San Francisco life according to three West coasters

PHOTO COURTESY OF AARON FONTAN

Aaron Fontan is a junior politics major.

Why did I come to San Francisco? Was it for the adventure, the reputation of the city, the seemingly never-ending development, the epicenter of arts and culture? Well, I actually came for the weather. Originally being from Southern California, the transition to Northern California gave me the cool comfort of the bay breeze. As the hottest days in San Francisco are typical afternoons back in Southern California, it was easy to acclimate myself to my new environment. A sunny day with a light breeze is the perfect combination for a picnic in my favorite park, Alamo Square. The beauty of the painted ladies color and elegant architecture against the backdrop of San Francisco’s rising skyline encapsulates the charm of the city. 

When I look at this city’s skyline, the tip of the Transamerica Pyramid represents the point of convergence for many cultures. Being part of this city means being part of the newest social and cultural movements, and trends that start here have an influence across the globe. San Francisco has become my personal playground, I can experience many different cultures, food, and art all in one day. My ideal day begins with getting sushi from Nijiya Market in Japantown, then eating Russian pirozhkis, and ending it with tacos from the Mission District. I came for the weather but ended up falling in love with the neighborhoods and people who make up San Francisco. 

PHOTO COURTESY OF ZOE BINDER

Aiden Williams is a sophomore marketing major.

I knew I wanted to go to the University of San Francisco after the first time I saw it from the satellite view on Google Maps in my bedroom in Seattle. The school’s proximity to Golden Gate Park and the Haight-Ashbury painted an unrealistic view of the neighborhood in my mind, as if I’d magically run into Jimi Hendrix just by walking by his big red house enough times. And I can tell you the first time I went to the Conservatory of Flowers to watch the projection show, I believed in the mental image I created of the whole city. I imagined Jimi Hendrix right there in the park as his music played from the surrounding speakers.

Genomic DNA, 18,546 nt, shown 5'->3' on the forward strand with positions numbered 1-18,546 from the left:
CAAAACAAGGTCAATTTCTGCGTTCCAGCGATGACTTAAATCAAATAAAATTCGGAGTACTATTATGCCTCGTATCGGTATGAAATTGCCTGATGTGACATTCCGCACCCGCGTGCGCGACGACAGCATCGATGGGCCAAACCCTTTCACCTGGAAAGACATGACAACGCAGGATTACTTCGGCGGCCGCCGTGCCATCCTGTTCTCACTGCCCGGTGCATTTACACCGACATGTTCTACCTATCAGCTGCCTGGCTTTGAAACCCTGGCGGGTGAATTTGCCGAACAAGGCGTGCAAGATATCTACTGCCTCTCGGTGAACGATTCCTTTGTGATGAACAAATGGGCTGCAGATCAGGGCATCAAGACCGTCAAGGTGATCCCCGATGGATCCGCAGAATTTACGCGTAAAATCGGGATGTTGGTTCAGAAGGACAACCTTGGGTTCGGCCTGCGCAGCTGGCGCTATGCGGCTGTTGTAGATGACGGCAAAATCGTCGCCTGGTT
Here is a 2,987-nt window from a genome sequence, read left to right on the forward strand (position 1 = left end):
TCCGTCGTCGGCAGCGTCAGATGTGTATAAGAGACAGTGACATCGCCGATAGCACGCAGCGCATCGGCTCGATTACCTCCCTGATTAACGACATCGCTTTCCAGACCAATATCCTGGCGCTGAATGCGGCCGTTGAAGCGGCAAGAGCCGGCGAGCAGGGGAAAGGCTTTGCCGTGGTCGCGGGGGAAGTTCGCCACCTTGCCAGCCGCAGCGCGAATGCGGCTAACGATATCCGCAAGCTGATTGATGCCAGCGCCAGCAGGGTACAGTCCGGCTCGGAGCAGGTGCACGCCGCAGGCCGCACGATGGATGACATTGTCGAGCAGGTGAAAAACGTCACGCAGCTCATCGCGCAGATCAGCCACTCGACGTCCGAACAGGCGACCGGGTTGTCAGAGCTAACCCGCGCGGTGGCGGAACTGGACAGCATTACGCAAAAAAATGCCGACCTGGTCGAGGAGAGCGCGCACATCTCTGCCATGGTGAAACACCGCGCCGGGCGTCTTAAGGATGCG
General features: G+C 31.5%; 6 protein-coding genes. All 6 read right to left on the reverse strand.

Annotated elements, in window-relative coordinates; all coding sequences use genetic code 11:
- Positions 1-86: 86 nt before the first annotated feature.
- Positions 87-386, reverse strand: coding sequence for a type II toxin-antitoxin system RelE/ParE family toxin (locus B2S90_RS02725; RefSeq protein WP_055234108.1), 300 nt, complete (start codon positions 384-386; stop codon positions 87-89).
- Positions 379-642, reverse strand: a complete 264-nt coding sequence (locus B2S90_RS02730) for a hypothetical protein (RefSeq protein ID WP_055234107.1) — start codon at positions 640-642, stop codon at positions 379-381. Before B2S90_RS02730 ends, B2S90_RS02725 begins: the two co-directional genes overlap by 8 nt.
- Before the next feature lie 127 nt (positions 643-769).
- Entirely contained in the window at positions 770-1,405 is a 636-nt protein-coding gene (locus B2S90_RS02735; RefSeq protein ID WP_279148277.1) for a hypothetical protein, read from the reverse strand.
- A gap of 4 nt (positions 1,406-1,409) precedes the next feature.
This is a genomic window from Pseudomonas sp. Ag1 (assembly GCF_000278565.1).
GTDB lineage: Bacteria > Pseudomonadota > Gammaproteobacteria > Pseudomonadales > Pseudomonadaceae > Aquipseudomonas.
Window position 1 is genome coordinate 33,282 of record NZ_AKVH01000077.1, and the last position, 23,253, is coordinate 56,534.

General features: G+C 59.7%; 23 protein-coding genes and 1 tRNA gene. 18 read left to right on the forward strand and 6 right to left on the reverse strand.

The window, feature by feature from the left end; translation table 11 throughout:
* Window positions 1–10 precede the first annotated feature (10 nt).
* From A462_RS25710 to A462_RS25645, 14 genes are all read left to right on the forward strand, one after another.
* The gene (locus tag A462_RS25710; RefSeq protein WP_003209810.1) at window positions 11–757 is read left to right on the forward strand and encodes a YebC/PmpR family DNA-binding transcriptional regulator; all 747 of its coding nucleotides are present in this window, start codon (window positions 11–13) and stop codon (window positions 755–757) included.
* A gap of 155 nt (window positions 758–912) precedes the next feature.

It didn’t take long before I realized how different USF’s neighborhood is from my imagined version of it. Instead of one dominated by the arts, I found myself in a neighborhood that lives firmly in the 9-5 schedule, one where work seems to dominate people’s life in what they view as an even exchange in order to be able to afford the new Tesla. Stepping foot off campus after 9:30 p.m., I’m met by dark windows and the suspicious glares of people a little too excited to join the neighborhood watch.

That is not to say I don’t love the city. The more I explore, the more it continues to open up before me. Little things make me fall in love with the city, like when I discovered that every Saturday comes with free entrances to the de Young Museum, or when I walked into a small Gyro shop hidden between two massive skyscrapers in the financial district and bought a sandwich that was the best $7 I’ve ever spent. From the Outer Mission to the Marina district and everything in between there is depth to uncover. It is in unveiling these layers I’m able to see San Francisco as the exciting and lively city I hoped it would be.  

Eliza Roach is a sophomore design major.

PHOTO COURTESY OF ZOE BINDER

While many USF students from all over the world are just beginning to explore San Francisco, I would like to offer a different perspective as someone who has spent most of my life as a San Francisco resident. My USF experience has been bittersweet. I am thrilled to share my love for San Francisco but feel a sense of envy toward those who get to experience it for the first time in their lives coming to college.

My parents and I moved from Daly City to San Francisco when I was three years old. I attended school in the Forest Hill neighborhood from kindergarten to eighth grade and high school near the Outer Sunset. Suffice to say, I know my way around. 

Whenever a classmate tells me that they are from out of town, I am eager to learn why they chose to attend school in San Francisco and excited to see that someone has taken an interest in my city. I jump at any opportunity to act as a tour guide for my friends. I am always thrilled to share the spots where I have made many fond memories, such as Golden Gate Park, Clement Street, and Union Square. People also ask me why I chose to stay here. I answer this question with excitement because it allows me to gush over my favorite city in the world. 

It may seem like I am completely certain that I made the right choice by staying in my hometown, but I still experience some nostalgia. My friends’ enthusiasm and curiosity about San Francisco remind me of my childhood and growing up immersed in all the city has to offer. I miss the excitement of seeing these sights for the very first time. I imagine it is close to the feelings my friends experience when they explore the city. 

I chose to stay home because I do not yet feel ready to live far away from my family. To be honest, though, I often wonder if I was meant to go to school in a new city. Seeing the curiosity and excitement about San Francisco in my friends’ eyes only makes me feel more conflicted. Still, I love this city with all my heart and thoroughly enjoy sharing it with my friends.

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